In a blog post Monday, the startup's founders stated that Twitter also believes in the potential of Android and shares the vision that smartphones can be smarter, more useful and more contextual. “We’ll be building upon a lot of what makes Cover great, and we're thrilled to create something even better at Twitter,” it stated.
In terms of providing context, the Cover app will offer quick access to apps based on user history and other information. That means in the lock screen it might show Twitter, Instagram, email and news-focused apps if those are the most relevant for someone checking their phone in the morning.
While it's not entirely clear how Twitter will use Cover, the move signals an intent to have a stronger presence on Android devices. Overall, more than 75% of users access the microblogging service via mobile, and Android runs on the majority of smartphones worldwide.
Meshach Cisero, an analyst with BIA/Kelsey, likened the acquisition to Facebook's rollout of Home, a software layer for Android phones. “That effort has been somewhat anemic so far for Facebook, but Twitter clearly sees some opportunity in a parallel effort,” he wrote. That's putting it mildly. Home was a total flop.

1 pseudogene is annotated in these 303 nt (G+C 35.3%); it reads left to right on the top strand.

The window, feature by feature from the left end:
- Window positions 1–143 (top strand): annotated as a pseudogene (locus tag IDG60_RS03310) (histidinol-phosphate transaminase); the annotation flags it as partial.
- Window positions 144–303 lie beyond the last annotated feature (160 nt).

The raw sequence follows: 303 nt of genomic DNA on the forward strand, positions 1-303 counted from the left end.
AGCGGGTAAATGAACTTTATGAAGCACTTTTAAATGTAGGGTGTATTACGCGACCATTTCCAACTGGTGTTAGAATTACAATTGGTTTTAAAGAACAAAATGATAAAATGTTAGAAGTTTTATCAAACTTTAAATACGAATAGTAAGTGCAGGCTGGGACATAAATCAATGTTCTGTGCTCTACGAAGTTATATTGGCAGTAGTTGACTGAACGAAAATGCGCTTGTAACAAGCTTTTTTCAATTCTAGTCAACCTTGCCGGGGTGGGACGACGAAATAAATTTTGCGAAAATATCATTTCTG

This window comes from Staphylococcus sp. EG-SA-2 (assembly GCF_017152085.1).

Cisero also suggested that Twitter might use Cover as a way to generate revenue through app discovery and promotion. “Twitter could leverage the app by suggesting third party apps for the right occasion that users haven’t downloaded or purchased yet,” he stated. News of the deal followed a Wall Street Journalreport Monday indicating that Twitter plans to introduce up to 15 new types of ads. It's already beta-testing an app-install ad unit.
For now, Cover said its app will remain available in the Google PlayStore, while the company focuses on working at Twitter. Since launching in October, the app has reached “hundreds of thousands” of people, according to the Cover blog post. The PlayStore estimates installs in the range of 100,00 to 500,000.